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You're being brought in as a witness of fact, not as an expert witness.

About all that they can ask you is what happened that day and what you wrote in the report. Expect questions like, "Did you inspect this house on this day for this client?" and, "Is this a copy of the report that you wrote?" and, "Is this what you wrote about evidence of past flooding?" Basically, it's all about yes and no questions.

They should not be asking you about your opinions or about anything that requires special knowledge. You shouldn't answer questions like, "In your opinion, was this house constructed with proper provisions to guard against flooding?" Such a question should get an objection from the defendant's lawyer. If it doesn't you might just turn to the judge and say, "I'm sorry, your honor, but I'm not prepared to present expert testimony today. I would need to review all of my notes and photos and re-visit the site before I could give an opinion about that."

In the past, when this has happened to me, I've called up the lawyer and explained that I can probably be of more help to them as an expert witness. In your case, it sounds like he's already considered that and rejected it. But it might be worth a shot. As an expert, you could name your price.

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If they are not paying you as an expert, you want to limit anything you say to as few words as possible, yes and no work well. Unless the subpoena specifically is requiring you to bring records don't even bring a copy of your report to refresh your memory. As long as it is an honest answer, "I don't remember - This inspection was three years ago and I've inspected hundreds of houses in the meantime, they all run together" is a great answer.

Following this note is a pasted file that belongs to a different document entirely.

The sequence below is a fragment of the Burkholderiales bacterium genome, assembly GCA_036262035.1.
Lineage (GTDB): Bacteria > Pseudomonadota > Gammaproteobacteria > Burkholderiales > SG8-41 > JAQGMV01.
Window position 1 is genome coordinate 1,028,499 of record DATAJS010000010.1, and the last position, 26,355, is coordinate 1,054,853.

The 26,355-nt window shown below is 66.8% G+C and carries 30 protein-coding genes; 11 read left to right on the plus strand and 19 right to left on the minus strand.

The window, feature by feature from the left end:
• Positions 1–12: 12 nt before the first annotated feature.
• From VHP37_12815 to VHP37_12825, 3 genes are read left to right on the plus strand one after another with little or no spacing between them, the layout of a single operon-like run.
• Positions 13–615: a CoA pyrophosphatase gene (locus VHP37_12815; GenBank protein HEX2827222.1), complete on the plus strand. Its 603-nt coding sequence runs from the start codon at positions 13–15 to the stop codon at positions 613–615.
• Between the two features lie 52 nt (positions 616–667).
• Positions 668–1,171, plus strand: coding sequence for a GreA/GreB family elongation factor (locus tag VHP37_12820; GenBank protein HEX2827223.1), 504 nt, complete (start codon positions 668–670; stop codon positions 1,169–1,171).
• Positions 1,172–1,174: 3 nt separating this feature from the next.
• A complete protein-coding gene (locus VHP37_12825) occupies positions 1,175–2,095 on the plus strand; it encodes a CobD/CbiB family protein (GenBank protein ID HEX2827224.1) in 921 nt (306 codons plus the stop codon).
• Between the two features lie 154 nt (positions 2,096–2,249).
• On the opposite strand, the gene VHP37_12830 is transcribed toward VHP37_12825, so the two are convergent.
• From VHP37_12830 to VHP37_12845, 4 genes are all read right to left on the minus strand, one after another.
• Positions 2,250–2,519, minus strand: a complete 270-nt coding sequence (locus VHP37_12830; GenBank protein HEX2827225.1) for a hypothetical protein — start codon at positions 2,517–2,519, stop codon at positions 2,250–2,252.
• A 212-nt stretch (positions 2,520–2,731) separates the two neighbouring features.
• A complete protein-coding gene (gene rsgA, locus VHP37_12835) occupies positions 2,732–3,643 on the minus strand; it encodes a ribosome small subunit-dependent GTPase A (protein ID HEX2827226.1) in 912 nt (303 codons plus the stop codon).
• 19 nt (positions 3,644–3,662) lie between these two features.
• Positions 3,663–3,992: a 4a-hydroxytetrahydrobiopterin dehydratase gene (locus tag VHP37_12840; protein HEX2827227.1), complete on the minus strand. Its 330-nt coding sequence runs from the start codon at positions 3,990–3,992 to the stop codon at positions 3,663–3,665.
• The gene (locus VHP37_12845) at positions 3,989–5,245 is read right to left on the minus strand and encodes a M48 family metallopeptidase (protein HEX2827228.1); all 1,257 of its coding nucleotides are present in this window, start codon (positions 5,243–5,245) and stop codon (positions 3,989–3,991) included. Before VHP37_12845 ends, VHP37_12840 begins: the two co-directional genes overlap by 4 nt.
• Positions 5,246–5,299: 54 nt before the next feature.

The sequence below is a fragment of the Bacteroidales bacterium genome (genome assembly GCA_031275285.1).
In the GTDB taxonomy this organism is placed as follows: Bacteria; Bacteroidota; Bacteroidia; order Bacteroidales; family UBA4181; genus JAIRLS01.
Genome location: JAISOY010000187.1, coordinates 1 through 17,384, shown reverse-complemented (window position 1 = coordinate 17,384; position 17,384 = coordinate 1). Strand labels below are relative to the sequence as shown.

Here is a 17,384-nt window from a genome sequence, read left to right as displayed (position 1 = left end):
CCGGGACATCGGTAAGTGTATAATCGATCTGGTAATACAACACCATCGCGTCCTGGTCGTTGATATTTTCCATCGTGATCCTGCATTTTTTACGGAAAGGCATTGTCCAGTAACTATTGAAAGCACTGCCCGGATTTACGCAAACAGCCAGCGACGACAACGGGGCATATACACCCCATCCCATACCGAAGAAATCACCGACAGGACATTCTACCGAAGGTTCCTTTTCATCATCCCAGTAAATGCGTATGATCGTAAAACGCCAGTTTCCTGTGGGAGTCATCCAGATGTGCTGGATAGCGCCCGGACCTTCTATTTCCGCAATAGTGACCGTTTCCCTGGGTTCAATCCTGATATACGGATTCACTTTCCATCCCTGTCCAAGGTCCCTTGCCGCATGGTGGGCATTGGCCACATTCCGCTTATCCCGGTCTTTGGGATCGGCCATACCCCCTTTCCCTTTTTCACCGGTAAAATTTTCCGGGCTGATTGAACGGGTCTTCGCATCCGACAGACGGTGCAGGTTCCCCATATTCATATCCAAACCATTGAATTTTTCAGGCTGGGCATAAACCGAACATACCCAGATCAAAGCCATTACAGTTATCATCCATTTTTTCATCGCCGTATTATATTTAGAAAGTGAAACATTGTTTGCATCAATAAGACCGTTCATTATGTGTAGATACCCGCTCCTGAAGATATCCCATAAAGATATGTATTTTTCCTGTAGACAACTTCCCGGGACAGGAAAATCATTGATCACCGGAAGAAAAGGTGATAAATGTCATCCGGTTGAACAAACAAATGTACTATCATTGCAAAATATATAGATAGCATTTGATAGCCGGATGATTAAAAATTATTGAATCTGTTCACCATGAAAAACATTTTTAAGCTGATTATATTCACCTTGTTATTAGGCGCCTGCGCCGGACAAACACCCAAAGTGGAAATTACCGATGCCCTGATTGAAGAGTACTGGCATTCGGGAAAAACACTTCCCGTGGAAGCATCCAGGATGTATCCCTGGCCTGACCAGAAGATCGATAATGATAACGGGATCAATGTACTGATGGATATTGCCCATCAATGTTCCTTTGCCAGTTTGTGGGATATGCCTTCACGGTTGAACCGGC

Again, you have to give honest answers to specific questions, but you don't have to read anything into the questions and try to help anyone. Short - sweet and to the point!

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I get these occasionally. I call the attorney and am very frank; I explain just what I'm going to provide, which is nothing outside of the report, which I don't remember, and if you bring a copy to the trial to refresh my memory, I'll say I need to go over my notes because the report isn't enough. I've told guys "Put me on and I'll make the judge hate you, or pay me as an expert".